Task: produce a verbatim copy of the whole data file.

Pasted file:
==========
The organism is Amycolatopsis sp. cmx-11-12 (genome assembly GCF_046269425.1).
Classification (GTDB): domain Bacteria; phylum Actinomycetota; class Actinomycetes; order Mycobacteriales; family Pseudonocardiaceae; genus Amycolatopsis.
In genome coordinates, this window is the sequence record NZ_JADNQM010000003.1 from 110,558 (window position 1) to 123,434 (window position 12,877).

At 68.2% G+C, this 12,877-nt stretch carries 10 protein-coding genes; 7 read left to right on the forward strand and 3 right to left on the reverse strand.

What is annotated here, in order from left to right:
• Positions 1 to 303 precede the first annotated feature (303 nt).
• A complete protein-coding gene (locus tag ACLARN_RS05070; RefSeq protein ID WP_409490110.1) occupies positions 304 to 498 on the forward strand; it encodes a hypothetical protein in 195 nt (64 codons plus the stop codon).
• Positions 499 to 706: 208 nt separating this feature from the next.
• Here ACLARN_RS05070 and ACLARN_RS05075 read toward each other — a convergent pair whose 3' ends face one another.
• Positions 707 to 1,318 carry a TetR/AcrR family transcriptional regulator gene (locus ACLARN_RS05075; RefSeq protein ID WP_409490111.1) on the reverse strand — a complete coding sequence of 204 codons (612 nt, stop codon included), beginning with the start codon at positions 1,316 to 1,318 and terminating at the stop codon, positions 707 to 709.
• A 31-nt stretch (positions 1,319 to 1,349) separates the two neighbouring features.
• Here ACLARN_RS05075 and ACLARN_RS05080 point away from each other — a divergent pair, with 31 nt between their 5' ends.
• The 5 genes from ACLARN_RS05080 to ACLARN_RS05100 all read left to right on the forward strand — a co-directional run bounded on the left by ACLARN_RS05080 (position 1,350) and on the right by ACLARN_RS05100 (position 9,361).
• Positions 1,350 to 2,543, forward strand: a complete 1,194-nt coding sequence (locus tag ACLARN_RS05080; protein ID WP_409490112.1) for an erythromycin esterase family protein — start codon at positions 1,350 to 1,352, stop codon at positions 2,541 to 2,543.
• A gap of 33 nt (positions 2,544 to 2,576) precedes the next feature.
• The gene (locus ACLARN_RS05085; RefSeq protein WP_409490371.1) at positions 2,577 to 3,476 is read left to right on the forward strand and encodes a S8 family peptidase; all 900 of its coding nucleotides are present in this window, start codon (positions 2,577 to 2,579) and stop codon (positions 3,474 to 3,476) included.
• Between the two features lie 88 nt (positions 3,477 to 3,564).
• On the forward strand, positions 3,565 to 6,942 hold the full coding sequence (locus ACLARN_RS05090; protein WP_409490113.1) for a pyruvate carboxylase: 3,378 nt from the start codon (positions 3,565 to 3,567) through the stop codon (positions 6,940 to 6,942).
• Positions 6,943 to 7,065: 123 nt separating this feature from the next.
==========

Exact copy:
The organism is Amycolatopsis sp. cmx-11-12 (genome assembly GCF_046269425.1).
Classification (GTDB): domain Bacteria; phylum Actinomycetota; class Actinomycetes; order Mycobacteriales; family Pseudonocardiaceae; genus Amycolatopsis.
In genome coordinates, this window is the sequence record NZ_JADNQM010000003.1 from 110,558 (window position 1) to 123,434 (window position 12,877).

At 68.2% G+C, this 12,877-nt stretch carries 10 protein-coding genes; 7 read left to right on the forward strand and 3 right to left on the reverse strand.

What is annotated here, in order from left to right:
• Positions 1 to 303 precede the first annotated feature (303 nt).
• A complete protein-coding gene (locus tag ACLARN_RS05070; RefSeq protein ID WP_409490110.1) occupies positions 304 to 498 on the forward strand; it encodes a hypothetical protein in 195 nt (64 codons plus the stop codon).
• Positions 499 to 706: 208 nt separating this feature from the next.
• Here ACLARN_RS05070 and ACLARN_RS05075 read toward each other — a convergent pair whose 3' ends face one another.
• Positions 707 to 1,318 carry a TetR/AcrR family transcriptional regulator gene (locus ACLARN_RS05075; RefSeq protein ID WP_409490111.1) on the reverse strand — a complete coding sequence of 204 codons (612 nt, stop codon included), beginning with the start codon at positions 1,316 to 1,318 and terminating at the stop codon, positions 707 to 709.
• A 31-nt stretch (positions 1,319 to 1,349) separates the two neighbouring features.
• Here ACLARN_RS05075 and ACLARN_RS05080 point away from each other — a divergent pair, with 31 nt between their 5' ends.
• The 5 genes from ACLARN_RS05080 to ACLARN_RS05100 all read left to right on the forward strand — a co-directional run bounded on the left by ACLARN_RS05080 (position 1,350) and on the right by ACLARN_RS05100 (position 9,361).
• Positions 1,350 to 2,543, forward strand: a complete 1,194-nt coding sequence (locus tag ACLARN_RS05080; protein ID WP_409490112.1) for an erythromycin esterase family protein — start codon at positions 1,350 to 1,352, stop codon at positions 2,541 to 2,543.
• A gap of 33 nt (positions 2,544 to 2,576) precedes the next feature.
• The gene (locus ACLARN_RS05085; RefSeq protein WP_409490371.1) at positions 2,577 to 3,476 is read left to right on the forward strand and encodes a S8 family peptidase; all 900 of its coding nucleotides are present in this window, start codon (positions 2,577 to 2,579) and stop codon (positions 3,474 to 3,476) included.
• Between the two features lie 88 nt (positions 3,477 to 3,564).
• On the forward strand, positions 3,565 to 6,942 hold the full coding sequence (locus ACLARN_RS05090; protein WP_409490113.1) for a pyruvate carboxylase: 3,378 nt from the start codon (positions 3,565 to 3,567) through the stop codon (positions 6,940 to 6,942).
• Positions 6,943 to 7,065: 123 nt separating this feature from the next.